• 1 hothouse cucumber, halved lengthwise, seeded, and 1/2-inch diced
  • 1 can chickpeas, rinsed and drained
  • 1/3 cup chopped fresh parsley
  • 1/3 cup chopped fresh mint leaves
  • 1/3 cup chopped fresh basil leaves
  • 1/2 cup freshly squeezed lemon juice 
  • 1 Tbs minced garlic
  • kosher salt and freshly ground black pepper
  • 1/3 cup olive oil
  • 8 oz.  feta cheese, 1/2-inch diced
Place the quartered tomatoes in a strainer and toss with 1/2 teaspoon of salt.  Allow to drain 20-30 minutes.

Meanwhile, in a small bowl or measuring cup, whisk together the lemon juice, garlic 1 1/2 teaspoons salt, and 1 teaspoon pepper.  Slowly whisk in the oil to make an emulsion. 

Spin the tomatoes in a salad spinner several times to remove seeds and moisture.  Toss the tomatoes with the scallions, cucumber, chickpeas, parsley, mint, and basil in a large bowl.  Whisk the dressing to recombine, and pour over salad.  Toss gently to coat.  Add the feta, sprinkle with salt and pepper, and toss gently.  Serve.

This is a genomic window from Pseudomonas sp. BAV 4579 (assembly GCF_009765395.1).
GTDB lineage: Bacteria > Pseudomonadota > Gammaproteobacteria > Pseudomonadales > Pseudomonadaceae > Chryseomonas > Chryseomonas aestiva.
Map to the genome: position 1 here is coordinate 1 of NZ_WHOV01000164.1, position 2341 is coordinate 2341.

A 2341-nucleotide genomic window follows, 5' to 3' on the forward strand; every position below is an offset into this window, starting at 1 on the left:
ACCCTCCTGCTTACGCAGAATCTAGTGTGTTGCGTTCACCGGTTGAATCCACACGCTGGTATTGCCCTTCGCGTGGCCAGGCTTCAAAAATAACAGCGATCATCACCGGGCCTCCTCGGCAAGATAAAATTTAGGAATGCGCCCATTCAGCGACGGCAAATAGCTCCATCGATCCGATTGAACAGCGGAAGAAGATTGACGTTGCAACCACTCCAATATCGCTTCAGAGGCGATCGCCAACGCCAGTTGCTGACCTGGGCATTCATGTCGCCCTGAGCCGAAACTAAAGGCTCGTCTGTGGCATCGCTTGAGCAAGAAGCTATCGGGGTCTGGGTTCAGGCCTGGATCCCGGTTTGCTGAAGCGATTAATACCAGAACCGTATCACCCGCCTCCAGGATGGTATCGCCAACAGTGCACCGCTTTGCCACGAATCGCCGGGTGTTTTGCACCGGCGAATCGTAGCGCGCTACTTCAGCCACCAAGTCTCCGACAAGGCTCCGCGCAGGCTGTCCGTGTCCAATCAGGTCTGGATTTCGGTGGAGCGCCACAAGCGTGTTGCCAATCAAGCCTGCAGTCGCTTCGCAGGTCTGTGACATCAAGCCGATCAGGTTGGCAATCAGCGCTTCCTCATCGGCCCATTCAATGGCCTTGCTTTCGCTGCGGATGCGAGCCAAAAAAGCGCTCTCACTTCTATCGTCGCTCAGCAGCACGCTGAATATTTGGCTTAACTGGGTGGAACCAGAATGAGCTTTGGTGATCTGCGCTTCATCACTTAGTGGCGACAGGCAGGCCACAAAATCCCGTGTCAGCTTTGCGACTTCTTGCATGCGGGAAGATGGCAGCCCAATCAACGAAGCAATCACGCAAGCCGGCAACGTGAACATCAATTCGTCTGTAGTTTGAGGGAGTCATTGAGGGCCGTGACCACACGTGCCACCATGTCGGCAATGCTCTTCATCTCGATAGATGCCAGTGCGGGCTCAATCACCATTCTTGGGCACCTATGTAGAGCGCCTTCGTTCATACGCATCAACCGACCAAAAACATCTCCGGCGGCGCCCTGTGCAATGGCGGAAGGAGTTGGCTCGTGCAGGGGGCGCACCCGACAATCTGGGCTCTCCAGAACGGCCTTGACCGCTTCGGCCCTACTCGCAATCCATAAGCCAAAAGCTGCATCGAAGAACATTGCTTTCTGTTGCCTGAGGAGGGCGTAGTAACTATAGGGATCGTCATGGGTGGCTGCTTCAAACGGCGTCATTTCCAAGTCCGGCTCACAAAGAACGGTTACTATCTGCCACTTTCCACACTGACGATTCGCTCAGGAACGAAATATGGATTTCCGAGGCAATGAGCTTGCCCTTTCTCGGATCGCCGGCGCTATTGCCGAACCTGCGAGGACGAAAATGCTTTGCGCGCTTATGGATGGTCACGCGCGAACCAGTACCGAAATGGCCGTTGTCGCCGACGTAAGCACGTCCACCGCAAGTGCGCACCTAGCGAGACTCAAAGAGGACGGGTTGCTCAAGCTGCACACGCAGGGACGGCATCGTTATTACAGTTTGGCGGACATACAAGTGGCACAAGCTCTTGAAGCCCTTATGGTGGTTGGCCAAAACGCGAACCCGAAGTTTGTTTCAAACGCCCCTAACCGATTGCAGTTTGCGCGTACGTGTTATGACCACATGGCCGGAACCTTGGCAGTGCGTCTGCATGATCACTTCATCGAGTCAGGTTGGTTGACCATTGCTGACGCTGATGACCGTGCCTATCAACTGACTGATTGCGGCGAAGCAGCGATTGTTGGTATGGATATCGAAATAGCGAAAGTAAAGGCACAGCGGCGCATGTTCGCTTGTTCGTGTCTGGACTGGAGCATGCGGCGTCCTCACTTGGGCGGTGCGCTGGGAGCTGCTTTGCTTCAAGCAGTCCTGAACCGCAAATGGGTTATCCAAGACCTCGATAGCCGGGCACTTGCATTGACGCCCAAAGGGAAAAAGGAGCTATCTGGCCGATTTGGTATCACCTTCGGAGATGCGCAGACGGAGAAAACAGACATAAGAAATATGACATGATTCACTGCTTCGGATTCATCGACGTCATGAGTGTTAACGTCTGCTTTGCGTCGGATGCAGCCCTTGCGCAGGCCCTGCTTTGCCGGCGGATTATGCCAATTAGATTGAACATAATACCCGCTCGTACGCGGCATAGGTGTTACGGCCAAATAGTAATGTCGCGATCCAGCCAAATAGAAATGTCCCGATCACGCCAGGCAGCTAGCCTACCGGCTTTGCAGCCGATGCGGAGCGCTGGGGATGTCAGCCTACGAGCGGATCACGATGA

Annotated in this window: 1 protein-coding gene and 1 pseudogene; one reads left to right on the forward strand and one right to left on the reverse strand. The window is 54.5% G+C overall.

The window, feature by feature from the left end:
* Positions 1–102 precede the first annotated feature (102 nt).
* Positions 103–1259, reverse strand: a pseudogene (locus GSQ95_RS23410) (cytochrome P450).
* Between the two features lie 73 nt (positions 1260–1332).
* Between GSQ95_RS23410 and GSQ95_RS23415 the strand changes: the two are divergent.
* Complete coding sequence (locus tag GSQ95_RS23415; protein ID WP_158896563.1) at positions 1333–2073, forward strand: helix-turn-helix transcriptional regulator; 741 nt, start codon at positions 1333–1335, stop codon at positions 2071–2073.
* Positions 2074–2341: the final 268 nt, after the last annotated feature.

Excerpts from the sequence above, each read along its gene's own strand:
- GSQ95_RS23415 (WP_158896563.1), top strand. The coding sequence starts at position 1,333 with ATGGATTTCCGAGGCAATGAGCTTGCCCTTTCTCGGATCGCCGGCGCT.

Wednesday, January 26, 2011

Chicken Parmesan with Pepperoni

If chicken parmesan and pepperoni pizza had a love child, it would be this dish.  It is a pretty standard chicken parmesan, but then it's topped with pepperoni before baking.  I used to really really hate pepperoni, but now I enjoy it in limited capacities.  Like on pizza.  Or now on chicken parmesan.

This was fairly quick, and very easy.  Chicken breasts are coated in panko bread crumbs, then pan-fried.  They are then transferred to a baking dish, topping with tomato sauce, cheese, and pepperoni, and baked. Easy peasy. 

Healthy, this is not.  But it was a great meal for a cold and rainy day.   And if you already love chicken parm, then this is a really fun and delicious twist on an old classic. 

Chicken Parmesan with Pepperoni
adapted from Food and Wine, January 2011
serves 4
  • 2 large eggs
  • 1/4 cup milk
  • 1/2 cup flour
  • 2 cups panko
  • 4 (8-ounce) boneless, skinless chicken breast halves, pounded 3/4-inch thick
  • salt and freshly ground black pepper
  • 1/3 cup canola oil
  • 1 1/2 cups tomato sauce (recipe follows)
  • 1/3 cup freshly grated Parmigiano-Reggiano cheese
  • 1 cup shredded mozzarella
  • 2 ounces sliced pepperoni
Tomato Sauce
  • 1 (15-ounce) can tomato sauce
  • pinch red pepper flakes
  • 3/4 tsp garlic powder
  • 1/4 tsp sugar
  • 1/2 tsp dried oregano
  • kosher salt and freshly ground black pepper